Is Majesty of the Seas the ideal first cruise? It seems to be for one-third of our editorial team, who all sailed the Royal Caribbean vessel as their first mainstream cruise. All had different experiences – Erica Silverstein boarded as a 17-year-old during a family vacation in 1994, Ashley Kosciolek celebrated college Spring Break with friends in 2007 and Brittany Chrusciel took her first work trip on the ship just last week as an adult in her mid-20s.
By surveying their experiences, we’ve realized that while Majesty might not be the newest, biggest or fanciest ship, it’s reliable and friendly – and consistent. On this #ThrowbackThursday, take a look at how the three trips compared over a nearly 20-year period.
(Remember, we want your #ThrowbackThursday cruise photos! Send them to email@example.com with Throwback in the subject line.)
Erica (7 nights in the Western Caribbean): “Majesty was pretty new at the time, and we thought it was so cool. I remember walking around the deck, feeling like I was in some tropical fantasy and maybe I would have an onboard romance.”
Ashley (3 nights in the Bahamas): Booked through Expedia at the last minute, the cruise itself cost less than the airfare to get to Miami. “When we first boarded, we were bombarded with offers to buy the Drink of the Day, and, being college students, that’s just what we did. We also let some friendly crewmembers talk us into buying soda cards. They were a total rip-off – man, were we gullible!”
Brittany (4 nights to Bahamas and Key West): “As a Semester at Sea graduate, returning to a ship each day during my four-night Bahamas sailing did feel like coming home. The idea of having nothing to do but drink, eat and be merry, on the other hand, was an entirely new concept.”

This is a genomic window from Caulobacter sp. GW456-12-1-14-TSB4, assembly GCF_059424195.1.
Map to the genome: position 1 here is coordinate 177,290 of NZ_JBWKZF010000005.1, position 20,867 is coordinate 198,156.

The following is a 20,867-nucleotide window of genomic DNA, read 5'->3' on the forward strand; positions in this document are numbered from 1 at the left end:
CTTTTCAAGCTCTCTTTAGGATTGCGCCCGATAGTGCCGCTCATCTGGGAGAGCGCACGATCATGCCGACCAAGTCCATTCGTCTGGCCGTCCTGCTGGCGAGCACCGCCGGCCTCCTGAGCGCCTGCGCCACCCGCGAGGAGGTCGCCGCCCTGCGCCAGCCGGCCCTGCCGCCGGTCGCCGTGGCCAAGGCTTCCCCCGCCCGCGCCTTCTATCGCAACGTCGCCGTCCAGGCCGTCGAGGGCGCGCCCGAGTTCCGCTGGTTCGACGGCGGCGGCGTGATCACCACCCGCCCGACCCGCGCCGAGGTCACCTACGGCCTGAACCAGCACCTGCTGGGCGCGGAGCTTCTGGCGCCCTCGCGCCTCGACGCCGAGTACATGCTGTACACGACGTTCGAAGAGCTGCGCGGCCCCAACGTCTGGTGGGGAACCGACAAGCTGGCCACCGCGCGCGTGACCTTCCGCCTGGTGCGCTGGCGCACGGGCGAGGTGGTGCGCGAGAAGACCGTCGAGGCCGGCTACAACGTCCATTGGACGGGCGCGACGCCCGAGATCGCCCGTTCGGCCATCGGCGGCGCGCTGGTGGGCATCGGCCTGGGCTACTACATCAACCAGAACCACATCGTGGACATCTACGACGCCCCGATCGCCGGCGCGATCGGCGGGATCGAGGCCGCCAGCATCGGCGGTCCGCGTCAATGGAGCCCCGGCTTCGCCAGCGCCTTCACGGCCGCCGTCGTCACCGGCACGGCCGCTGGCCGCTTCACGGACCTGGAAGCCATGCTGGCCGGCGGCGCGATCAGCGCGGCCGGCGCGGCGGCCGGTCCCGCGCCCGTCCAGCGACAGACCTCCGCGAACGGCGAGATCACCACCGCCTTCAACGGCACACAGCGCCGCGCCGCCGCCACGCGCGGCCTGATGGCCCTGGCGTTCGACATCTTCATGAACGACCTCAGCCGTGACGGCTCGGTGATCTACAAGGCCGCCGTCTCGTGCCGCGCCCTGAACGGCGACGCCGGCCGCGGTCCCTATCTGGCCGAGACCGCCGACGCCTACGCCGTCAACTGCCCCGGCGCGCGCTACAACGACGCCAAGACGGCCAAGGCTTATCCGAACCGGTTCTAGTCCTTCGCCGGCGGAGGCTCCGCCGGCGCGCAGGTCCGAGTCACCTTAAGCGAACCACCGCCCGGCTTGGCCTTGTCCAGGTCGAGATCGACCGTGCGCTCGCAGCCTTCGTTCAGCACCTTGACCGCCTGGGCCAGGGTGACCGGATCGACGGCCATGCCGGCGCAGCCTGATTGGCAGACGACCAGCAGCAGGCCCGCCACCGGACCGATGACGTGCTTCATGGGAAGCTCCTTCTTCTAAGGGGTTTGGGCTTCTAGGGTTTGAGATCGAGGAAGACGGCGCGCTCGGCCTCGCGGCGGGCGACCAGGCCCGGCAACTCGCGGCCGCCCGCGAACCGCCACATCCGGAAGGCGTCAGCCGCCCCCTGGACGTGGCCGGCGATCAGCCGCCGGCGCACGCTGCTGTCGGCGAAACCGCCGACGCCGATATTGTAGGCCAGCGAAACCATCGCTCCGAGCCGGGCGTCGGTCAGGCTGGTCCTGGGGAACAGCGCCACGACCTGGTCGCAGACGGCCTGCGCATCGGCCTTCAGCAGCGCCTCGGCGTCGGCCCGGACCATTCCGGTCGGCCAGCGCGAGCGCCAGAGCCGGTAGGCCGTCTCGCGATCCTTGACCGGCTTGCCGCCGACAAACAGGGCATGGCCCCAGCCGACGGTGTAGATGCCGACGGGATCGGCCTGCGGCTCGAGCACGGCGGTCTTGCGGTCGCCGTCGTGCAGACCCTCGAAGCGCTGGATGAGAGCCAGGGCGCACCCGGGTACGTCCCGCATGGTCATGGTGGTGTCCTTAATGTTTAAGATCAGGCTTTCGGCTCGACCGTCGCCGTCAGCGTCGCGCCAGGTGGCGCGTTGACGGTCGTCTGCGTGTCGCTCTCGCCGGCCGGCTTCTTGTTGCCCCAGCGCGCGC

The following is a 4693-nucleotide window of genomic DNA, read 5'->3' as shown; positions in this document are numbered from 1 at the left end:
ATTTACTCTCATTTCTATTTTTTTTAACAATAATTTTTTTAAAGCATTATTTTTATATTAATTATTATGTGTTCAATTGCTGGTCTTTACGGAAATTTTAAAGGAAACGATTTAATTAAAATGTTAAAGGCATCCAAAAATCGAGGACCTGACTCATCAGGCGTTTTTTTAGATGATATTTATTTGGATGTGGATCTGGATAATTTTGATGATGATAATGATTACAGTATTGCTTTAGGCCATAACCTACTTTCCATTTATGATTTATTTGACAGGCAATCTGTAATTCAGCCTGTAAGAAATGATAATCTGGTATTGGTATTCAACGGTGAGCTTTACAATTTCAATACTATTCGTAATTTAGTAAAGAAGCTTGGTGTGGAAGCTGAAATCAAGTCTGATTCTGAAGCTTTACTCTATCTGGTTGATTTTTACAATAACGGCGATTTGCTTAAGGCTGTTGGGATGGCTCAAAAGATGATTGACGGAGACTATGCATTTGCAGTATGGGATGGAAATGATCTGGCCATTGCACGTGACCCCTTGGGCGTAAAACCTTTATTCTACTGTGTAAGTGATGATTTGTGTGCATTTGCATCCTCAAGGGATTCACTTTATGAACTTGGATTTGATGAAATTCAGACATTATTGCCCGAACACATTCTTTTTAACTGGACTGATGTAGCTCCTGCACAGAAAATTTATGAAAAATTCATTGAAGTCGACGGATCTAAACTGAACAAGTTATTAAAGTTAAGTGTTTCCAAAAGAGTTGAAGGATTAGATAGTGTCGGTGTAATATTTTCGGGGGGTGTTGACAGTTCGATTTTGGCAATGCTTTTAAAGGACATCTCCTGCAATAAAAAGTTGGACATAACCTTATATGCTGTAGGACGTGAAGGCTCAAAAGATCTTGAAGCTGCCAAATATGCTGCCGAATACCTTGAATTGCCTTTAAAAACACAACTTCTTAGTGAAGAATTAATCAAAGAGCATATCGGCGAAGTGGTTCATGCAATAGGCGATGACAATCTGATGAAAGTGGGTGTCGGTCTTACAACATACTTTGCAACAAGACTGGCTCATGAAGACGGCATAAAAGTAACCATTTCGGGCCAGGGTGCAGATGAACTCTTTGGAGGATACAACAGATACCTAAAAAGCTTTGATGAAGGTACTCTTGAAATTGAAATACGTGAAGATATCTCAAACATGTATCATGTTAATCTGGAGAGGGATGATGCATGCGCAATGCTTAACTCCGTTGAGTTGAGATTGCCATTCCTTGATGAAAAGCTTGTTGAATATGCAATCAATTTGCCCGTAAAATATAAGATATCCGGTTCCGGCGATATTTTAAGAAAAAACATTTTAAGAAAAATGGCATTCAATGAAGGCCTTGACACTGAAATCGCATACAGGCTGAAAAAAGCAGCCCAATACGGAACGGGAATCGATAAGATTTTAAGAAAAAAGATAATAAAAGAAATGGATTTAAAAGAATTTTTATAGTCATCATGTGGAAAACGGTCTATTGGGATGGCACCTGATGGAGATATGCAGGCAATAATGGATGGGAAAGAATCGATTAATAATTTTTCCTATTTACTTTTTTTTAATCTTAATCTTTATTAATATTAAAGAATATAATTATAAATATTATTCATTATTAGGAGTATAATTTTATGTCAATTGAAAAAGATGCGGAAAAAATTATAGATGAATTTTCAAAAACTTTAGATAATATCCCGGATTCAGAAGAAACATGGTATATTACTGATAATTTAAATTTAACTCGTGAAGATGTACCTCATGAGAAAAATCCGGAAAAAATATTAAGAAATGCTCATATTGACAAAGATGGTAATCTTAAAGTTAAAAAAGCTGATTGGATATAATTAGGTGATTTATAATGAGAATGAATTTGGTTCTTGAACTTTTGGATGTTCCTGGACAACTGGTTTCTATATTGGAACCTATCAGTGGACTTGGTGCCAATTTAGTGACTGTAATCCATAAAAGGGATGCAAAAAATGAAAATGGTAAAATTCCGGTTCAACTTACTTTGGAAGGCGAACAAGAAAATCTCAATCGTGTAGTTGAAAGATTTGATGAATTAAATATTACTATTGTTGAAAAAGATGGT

Erica: Her family attended shows every night; “I remember a Beatles cover band being a big hit.” During the day, she racked up points at fitness activities to earn a coveted t-shirt. (“I wore it proudly all summer.”)
Ashley: “Because we were new to cruising, we didn’t look at our daily planner the way we should have, and we didn’t know about even half of the things there were to do onboard.” Most of her time was spent by the pool or on the beach. Some ROTC guys from Texas A&M, who were also spending their spring break onboard, served as dance partners for the rest of the sailing.
Brittany: “A comedian and magician was the only act that held any interest for me as part of the nightly show lineup. The production shows seemed a tad hokey for my tastes, (one was entitled ‘Boogie Wonderland’), although the singers I did hear, especially the ones that performed in the atrium nightly, were talented. Being more of a coffee-and-a-quiet-stroll type, my attendance at some of the nightly events was more out of a professional curiosity rather than a personal draw.”
Erica: “We felt like our waiter and assistant waiter were friends, and they did entertaining tricks with napkins that we loved. On pirate night, one crewmember-turned-pirate accosted us and took a photo with me, and we thought it was funny and ‘so cruise’ and not tacky at all.”